ceramic as in cups, bowls, and other utilitarian or decorative vessels. These are sculptural forms reminding me of the bronzes. Why? Part of the reason may be found in Karpowitz’s technique. She shapes the clay into large lumps or thick planes that she affixes to one another. Moreover, she burnishes the surfaces after firing which gives them a natural luster and sometimes rubs in pigment, too. In many ways these resemble a patina. Aside from being beautiful, this also allows her to create variety and texture while keeping a sense of faithfulness to the material she is using—the clay. For example, in Seascape the piece is made of parts resembling rocks, plant, shell, and reed or wood. They are enhanced by color in different sections to appear like detritus that has washed up onto the shore. In Merging there appears to be two rounded forms, differentiated by color, being rolled by one another. My favorite, though, is Seeking Shelter. The bottom half is of a nubby texture, the top smoother but variegated. Two half-circle shapes support another, larger, but just as Thin half-circle, edgy shapes. All together there is a semblance of a wobbly woman with one arm curved and raised to protect her head, the other wrapped in protection of her torso. There is much to see and imagine in these pieces, but their real charm is how much you want to pick them up and handle them!
In the same gallery are the colorful abstractions by Lee Muslin. Muslin is another artist who relies on her materials to tell her story—and that story is about color, shape, and the interaction of soft edges and hard edges. In A Sense of Place a crisp white circle with embossed lines whirls in the upper right sending drips of paint falling straight down causing the circle’s motion to feel stopped. Tiny splotches and fine lines also appear on a surface of vivid and nebulous hues. This is a playful piece where the circle feels like a target, but that target, if it wants, could be washed away or moved. A foursome of small square canvases also catches my eye-- Hold on Tight, Looking Out, Remember When, Lost in a Dream. Each of these paintings have wiry and spring-like forms jumping through them. Again, there are the cloud like configurations but sometimes a more solid and patterned shape is there, too. In all of Muslin’s paintings there is no sense of space, no push-pull of color. Instead there is a plasticity, a possibility of action and reaction.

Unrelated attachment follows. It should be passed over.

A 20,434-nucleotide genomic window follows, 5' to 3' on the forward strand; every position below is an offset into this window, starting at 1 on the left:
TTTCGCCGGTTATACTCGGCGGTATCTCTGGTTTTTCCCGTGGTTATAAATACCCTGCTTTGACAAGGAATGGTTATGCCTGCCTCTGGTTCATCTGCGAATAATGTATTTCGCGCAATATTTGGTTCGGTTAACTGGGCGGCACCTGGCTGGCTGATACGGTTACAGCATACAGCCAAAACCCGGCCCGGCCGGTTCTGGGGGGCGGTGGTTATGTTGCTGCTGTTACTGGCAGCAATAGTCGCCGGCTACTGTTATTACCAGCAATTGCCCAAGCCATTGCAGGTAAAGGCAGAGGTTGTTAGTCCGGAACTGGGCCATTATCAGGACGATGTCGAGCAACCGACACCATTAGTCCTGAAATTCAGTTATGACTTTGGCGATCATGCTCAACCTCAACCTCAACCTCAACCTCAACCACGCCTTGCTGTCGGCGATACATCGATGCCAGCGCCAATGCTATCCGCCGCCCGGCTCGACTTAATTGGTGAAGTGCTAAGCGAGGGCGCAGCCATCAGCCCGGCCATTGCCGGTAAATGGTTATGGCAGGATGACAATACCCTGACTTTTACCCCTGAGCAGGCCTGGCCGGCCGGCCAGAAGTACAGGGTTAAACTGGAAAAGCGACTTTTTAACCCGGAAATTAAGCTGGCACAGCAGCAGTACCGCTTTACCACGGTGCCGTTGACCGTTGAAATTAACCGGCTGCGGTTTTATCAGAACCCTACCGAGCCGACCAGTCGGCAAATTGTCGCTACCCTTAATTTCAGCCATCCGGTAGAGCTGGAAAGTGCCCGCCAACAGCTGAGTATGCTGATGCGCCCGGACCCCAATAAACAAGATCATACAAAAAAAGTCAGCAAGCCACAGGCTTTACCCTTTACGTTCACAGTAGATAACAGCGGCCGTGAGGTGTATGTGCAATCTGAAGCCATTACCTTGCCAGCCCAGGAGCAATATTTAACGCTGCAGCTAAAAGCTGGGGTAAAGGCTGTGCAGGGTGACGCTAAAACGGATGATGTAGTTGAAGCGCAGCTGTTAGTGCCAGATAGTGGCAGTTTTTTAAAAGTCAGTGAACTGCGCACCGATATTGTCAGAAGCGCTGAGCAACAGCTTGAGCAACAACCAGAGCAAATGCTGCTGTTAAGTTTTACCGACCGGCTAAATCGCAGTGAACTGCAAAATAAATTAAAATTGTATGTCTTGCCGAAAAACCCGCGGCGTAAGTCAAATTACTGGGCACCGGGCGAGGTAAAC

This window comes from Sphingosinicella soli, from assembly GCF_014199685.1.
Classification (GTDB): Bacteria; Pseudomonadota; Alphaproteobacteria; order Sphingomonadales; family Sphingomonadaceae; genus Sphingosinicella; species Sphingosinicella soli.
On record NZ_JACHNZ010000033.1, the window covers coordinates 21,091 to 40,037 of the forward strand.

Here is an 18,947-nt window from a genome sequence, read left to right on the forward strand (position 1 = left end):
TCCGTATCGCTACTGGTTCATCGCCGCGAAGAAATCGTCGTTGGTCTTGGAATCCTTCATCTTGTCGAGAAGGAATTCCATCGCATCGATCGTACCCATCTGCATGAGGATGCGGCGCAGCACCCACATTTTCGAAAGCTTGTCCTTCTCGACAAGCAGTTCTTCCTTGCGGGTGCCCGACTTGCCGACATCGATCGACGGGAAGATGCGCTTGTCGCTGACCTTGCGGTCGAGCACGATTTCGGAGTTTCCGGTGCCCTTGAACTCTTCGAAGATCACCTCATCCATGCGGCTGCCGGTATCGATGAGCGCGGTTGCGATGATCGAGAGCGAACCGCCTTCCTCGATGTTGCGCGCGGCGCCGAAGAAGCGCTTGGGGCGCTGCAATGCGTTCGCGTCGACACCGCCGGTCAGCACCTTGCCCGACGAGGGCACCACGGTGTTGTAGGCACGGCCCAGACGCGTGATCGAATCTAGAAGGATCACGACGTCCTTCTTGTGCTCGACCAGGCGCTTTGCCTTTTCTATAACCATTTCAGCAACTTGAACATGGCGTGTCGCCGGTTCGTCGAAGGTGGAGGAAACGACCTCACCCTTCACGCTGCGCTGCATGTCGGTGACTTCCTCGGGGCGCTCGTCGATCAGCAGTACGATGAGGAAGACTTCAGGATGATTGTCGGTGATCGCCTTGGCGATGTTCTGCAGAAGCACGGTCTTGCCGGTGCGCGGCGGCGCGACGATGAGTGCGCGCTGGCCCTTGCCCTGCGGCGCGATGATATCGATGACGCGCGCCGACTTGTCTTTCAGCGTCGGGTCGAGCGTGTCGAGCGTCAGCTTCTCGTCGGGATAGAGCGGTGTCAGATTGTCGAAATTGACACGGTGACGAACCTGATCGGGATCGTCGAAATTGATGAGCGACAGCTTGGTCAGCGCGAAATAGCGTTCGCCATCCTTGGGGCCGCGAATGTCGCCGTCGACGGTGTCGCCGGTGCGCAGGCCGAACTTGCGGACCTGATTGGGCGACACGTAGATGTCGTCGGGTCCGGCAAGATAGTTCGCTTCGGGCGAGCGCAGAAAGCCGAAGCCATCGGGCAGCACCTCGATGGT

The first painting I looked at from Laura Eyring, I thought of the stained glass windows in
a cathedral because it just glowed with color and transported me to a metaphysical space. It is called Stained Glass Woods and I think that this is a suitable title of her entire exhibition. Lead gray or dark blue tree trunks span these compositions turning them vertical. Webbed lines branch out connecting the tree trunks while fracturing the picture plane like cracks. The
ground is an atmosphere of dots of color. Together they create the space of a fairytale forest, mysterious yet inviting. In some I think of confetti—trees celebrating trees as in the aforementioned Stained Glass Woods. In others the dots of color blend to become different surfaces as in Into the Woods. Shadow, light, grass, horizon, sun, atmosphere glow between the punctuated blue bars of diminishing size and color until they, like you, become one with the painting.
Pat Moran is presenting artworks on glass. Reverse painting on glass, or in this case ink on
glass, has been around as a decorative art for centuries—popular for icons in the Middle Ages, folk art scenes, even for clock-faces in the 19th century They are made by applying layers of medium (ink, paint) starting with the hi-lights and foreground and moving to the background-- that is, the “reverse” of how panel paintings are made. They are viewed through the glass side having the glass act as a “varnish”, a layer to unify the paint strokes and